Yes, I do agree with all 7 points you listed.

I shouldn’t have said thoughts are immaterial. That was an inaccurate description especially since I was arguing that thoughts are most likely made up of electromagnetic waves and nano particles. I’m not sure what the recipe is exactly...

If nanoparticles and energy waves are part of the “material” universe (which I think everyone agrees they are) then perhaps we’ll one day discover something even smaller than nano—perhaps we will discover that what we call Superconscious is represented by the material as well. I’m open to possibilities.

(7) Most of what happens in the brain is outside of conscious awareness. So just because people have a certain awareness that seems to be the result of certain causes, this isn't proof of what really is happening in the brain.

Posted by: Brian Hines | May 23, 2020 at 01:16 PM

Wait, how would you define conscious awareness?

MIT tried to answer some of these questions in simple terms based on what we know.

“What are thought made of?”


“Some specialized connections send up to 1,000 signals per second. “Somehow… that’s producing thought,””

That’s about where we are. In short, nobody’s got any real clue.


“Even if the human brain’s neurons, synapses and neurotransmitters could be completely mapped—which would be one of the great triumphs in the history of science—it’s not clear that we’d be any closer to explaining how this 3-pound mass of wet tissue generates the immaterial world of our thoughts and feelings. Something seems to be missing in current theories of consciousness. “

Yep, still a gazillion away even explaining the supposedly mechanical brain-mapping, let alone the infinitely harder problem of consciousness where we ain’t got no clue. None. Nada. Zip. Zero.

It will need a maverick like a Penrose or an Einstein to completely turn things upside down. It’s way way beyond current physics, and even then I don’t think we know just how clueless we are.

I also wonder how certain atheists define the terms ‘god’ and ‘supernatural’. If you flew a 747 into the South American jungle where certain tribes have never seen the outside world - I’m sure the people there might consider us gods from the sky. Unexplained technology might as well be magic. It’s based on laws of nature but not laws that the Aztec tribe remotely understand. For all we know there may very well be a natural law or force underlying the whole caboodle that is infinitely more complex than we can ever imagine, which whom we or even Einstein may call god, which is why there is some design and not a random universe.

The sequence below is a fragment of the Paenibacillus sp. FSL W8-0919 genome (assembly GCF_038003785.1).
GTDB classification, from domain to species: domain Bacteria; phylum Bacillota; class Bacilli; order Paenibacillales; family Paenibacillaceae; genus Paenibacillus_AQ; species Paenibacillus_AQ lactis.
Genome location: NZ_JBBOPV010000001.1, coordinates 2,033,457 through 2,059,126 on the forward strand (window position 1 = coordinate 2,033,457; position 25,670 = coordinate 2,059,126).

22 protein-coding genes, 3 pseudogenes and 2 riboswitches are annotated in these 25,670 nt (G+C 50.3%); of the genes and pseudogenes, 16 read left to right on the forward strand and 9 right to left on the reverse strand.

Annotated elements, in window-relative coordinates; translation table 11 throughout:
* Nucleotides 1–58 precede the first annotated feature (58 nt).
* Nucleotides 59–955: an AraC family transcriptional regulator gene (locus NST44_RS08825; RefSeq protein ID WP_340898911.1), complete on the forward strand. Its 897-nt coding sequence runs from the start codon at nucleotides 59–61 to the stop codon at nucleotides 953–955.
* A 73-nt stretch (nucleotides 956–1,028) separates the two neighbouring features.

All I want to know is where do laws of nature come from in the first place. If there is no design, why are there laws? Makes no sense.

“? Thoughts are not “material” but they influence and change the material!

Brian has more or less said it all in his replies. I would add though that people have always looked for non-physical explanations to explain us and the physical universe – inventing numerous concepts to appease the ever present fears and insecurities that thought generated in the first place. A little examination can reveal that thoughts are not our own but stem from the languages and cultures which are passed on to us from our society; this information – stored in our brains – we regurgitate automatically.

Its amazing how our conceptual thinking has evolved, taking us away from the naturalness of life and ourselves which because of thought (in the sense of concepts) has now left us searching for hope and meaning through mind-made mental constructs (thoughts) of immaterial souls, selves, gods, heavens, life after death! and so on . With those failing we now elicit little understood aspects of life and the universe such as quantum physics, other universes and even consciousness etc. to try and justify something non-physical.